After one trip on the flats nelow the ski centre , the reindeer started to move towards the road heading for Windy Ridge which meant they were going to cross the road. Me and Dave parked by the road and he started calling them which they responded to. I stopped the traffic and was the “lollipop lady” in the middle of the road whilst the reindeer crossed and went onto Windy Ridge. Dave was leading them high up there. I went to find the stragglers who were coming up the hill in the ski car park and got them safely onto the ridge.

Most reindeer have lost their antlers and have started to grow new ones. Some reindeer have lost their antlers when I have been there. One year, I found Hopscotch’s antler in the Paddocks wood. The reindeer’s coats are very pale as the sun light over the winter has bleached them. The reindeer are hard to identify as most of them have no antlers and their unique markings have faded. The reindeer antlers are one of the key parts to identify a reindeer as each reindeer has their own unique antler shape. It is like their fingerprint.

Some of the female reindeer are heavily pregnant and their tummies look big. It is amazing to think there is a baby reindeer calf growing.

It is normally the time that the reindeer herders start to reseed the grass in the Paddocks. Sometimes I am in charge to move the sprinkler around the Paddocks. One April, Roman kept coming to the sprinkler and drinking from it or just stood by it like if he was cooling himself down. He even came to drink from the hose.

One April, I did the gardening in the Paddocks and Fergus (who was hand reared) kept following me around and kept kicking my bag thinking there was food inside.

With Ochil and Bumble in April 2018

The only time I have seen the reindeer in snow was in April 2018. I have never seen so much snow in my life. The snow was so deep. It was magical and special seeing them in the snow in their natural environment. It was such an exciting time. It was like being in Narnia.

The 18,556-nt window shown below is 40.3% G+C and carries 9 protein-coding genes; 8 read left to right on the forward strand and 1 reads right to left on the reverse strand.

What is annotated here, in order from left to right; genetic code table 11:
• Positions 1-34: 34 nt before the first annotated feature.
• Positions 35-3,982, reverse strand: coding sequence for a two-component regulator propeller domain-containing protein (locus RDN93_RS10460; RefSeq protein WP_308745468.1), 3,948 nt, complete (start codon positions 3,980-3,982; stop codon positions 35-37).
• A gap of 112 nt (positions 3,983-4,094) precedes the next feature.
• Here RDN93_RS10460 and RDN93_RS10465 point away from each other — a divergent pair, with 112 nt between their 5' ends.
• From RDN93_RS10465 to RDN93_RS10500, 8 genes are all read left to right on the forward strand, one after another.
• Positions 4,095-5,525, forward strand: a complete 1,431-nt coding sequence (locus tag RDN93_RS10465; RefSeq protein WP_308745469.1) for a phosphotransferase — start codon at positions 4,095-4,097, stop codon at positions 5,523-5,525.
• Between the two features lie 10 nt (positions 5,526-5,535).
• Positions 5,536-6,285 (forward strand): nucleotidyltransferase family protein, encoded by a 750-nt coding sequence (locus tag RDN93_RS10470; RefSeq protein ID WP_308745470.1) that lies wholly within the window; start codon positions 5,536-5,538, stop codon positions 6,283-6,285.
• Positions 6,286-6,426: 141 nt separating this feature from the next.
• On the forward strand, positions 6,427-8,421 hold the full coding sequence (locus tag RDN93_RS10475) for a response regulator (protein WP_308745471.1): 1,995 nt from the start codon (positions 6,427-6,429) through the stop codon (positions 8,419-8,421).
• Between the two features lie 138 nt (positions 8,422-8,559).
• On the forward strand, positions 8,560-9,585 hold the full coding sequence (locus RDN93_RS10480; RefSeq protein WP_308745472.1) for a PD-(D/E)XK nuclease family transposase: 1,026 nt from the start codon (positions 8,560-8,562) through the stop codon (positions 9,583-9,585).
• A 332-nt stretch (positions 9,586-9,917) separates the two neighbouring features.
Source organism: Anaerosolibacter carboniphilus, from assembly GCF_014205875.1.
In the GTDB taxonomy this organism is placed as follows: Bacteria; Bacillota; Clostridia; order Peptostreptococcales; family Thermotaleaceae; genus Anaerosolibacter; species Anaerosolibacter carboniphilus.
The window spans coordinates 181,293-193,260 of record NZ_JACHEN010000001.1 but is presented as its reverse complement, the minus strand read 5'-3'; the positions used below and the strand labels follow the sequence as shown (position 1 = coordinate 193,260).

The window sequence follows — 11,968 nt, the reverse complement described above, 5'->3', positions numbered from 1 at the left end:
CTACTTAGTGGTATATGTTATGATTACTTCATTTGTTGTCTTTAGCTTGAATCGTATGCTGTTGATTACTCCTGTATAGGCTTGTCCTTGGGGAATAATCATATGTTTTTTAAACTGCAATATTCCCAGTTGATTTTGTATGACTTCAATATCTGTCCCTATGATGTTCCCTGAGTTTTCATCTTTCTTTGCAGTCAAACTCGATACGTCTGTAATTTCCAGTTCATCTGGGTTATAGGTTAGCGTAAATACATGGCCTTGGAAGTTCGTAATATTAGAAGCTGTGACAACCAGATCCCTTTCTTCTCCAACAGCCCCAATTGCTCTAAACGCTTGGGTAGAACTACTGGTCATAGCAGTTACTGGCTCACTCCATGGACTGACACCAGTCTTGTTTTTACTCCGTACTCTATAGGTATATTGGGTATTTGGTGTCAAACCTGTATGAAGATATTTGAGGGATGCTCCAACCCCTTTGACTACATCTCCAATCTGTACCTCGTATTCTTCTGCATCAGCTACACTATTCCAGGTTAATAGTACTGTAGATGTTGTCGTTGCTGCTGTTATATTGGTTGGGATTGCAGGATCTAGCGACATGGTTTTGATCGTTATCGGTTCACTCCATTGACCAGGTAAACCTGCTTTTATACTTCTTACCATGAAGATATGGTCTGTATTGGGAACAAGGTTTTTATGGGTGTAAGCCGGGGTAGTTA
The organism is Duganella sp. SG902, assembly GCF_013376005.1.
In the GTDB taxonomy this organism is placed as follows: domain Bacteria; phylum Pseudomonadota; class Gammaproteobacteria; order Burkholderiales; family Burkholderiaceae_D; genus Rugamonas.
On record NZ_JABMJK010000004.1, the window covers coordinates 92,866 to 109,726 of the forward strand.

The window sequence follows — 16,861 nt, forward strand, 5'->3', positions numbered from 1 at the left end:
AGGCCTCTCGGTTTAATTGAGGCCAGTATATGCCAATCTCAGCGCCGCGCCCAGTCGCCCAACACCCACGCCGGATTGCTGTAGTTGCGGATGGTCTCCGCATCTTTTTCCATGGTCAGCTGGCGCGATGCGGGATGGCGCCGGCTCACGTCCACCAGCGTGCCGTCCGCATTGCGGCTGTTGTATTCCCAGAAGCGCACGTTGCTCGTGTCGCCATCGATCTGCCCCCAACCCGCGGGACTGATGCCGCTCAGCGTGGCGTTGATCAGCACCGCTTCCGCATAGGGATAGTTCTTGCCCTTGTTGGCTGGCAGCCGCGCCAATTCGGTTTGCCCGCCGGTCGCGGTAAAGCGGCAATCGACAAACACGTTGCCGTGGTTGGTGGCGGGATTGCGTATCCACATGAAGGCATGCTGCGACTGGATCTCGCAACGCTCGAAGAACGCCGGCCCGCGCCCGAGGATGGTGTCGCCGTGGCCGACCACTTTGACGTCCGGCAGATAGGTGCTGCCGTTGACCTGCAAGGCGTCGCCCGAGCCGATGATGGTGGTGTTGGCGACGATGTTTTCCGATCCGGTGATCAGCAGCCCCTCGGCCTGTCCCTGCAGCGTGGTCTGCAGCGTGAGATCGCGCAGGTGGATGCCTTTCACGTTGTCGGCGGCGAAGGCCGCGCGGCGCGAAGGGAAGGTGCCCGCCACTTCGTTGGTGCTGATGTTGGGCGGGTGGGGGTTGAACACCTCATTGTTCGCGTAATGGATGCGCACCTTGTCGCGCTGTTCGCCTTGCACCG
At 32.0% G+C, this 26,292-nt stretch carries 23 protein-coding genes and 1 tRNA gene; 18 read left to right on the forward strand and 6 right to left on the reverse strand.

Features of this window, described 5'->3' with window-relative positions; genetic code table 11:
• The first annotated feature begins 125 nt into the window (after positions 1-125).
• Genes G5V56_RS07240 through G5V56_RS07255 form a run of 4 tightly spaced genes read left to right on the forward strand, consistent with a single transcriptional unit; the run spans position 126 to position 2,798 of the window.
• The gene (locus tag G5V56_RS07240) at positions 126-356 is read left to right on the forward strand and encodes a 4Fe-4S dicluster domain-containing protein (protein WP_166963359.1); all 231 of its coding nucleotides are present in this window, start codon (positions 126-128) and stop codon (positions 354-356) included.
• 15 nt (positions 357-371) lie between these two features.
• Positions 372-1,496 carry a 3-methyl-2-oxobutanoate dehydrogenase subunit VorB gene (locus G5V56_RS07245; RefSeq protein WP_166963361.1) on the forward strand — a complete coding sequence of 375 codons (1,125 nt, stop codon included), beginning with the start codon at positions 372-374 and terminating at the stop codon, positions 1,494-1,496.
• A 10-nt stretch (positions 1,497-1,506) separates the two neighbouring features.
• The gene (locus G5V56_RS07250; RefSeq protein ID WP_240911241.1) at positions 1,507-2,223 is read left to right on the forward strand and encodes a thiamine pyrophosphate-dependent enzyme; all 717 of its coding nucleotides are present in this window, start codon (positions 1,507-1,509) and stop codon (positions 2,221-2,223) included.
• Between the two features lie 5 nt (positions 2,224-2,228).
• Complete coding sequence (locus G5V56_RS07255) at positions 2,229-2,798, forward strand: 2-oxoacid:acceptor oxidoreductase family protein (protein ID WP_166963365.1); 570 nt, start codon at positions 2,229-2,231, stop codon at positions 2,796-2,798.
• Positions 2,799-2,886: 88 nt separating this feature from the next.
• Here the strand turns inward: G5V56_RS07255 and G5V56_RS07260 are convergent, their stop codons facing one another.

The snow is not a problem for reindeer. The reindeer are at their happiest in the snow. It is their natural environment and their bodies are made for the it.

It was so special seeing their natural behaviours. Seeing them walking in a line one behind the other to save energy. Seeing them dig in the snow with their big splayed hooves to find heather and mosses to eat. The reindeer seemed more excited to see us with the feed sacks as it is an easy meal for them as they will have to work hard digging in the snow to find food. Following their hoof prints in the snow was very exciting.

Austen

At the Reindeer Centre, we had to shovel the snow to makes paths as it was very deep and put out grit. Before the Hill Trip, we put down grit on some of the icy parts. We offered people walking poles to help with walking in the snow and it was so lovely seeing visitors helping one another. Walking down hill, we had to dig our heels into the ground to stop us from sliding down the hill.

The frozen tarns and puddles looked spectacular. It was my first time seeing skiers skiing in the mountains.

In May, it’s calving time. I get to see the reindeer being mums to their calves which is lovely and special to see. The calves are so cute and adorable. I get to see the reindeer being more vocal as the mums and the calves grunt to each other to communicate. It is a lovely and special time.

Ibex and Clouseau in May 2018

I was very lucky to be up when the twins called Starsky and Hutch were calves. The Reindeer Centre had a lot of interest as a reindeer having twins surviving is a rare thing. There was only one other case in the world of reindeer twins surviving birth which was in Finland. In Finland, they took the reindeer twins away from their mum to hand rear them. Starsky and Hutch stayed with their mum Lulu and Lulu gave them as much milk as she could. We topped up the milk by bottle feeding them. It was special bottle feeding them but they are unfortunately no longer with us.

Bottle-feeding Starsky in the woods beside the Paddocks

The reindeer are continuing growing their antlers which are covered by velvet. The reindeer have scruffy coats as they are getting rid of their winter coat. Big clumps of fur come out of their winter coat.

There are two Hill Trips a day and they are in the hill enclosure.

Emm

There’ll be more from Emm in a future week, when she’ll tell us what she gets up to while volunteering in the summer and autumn seasons!

Lockdown for those who are still herding reindeer!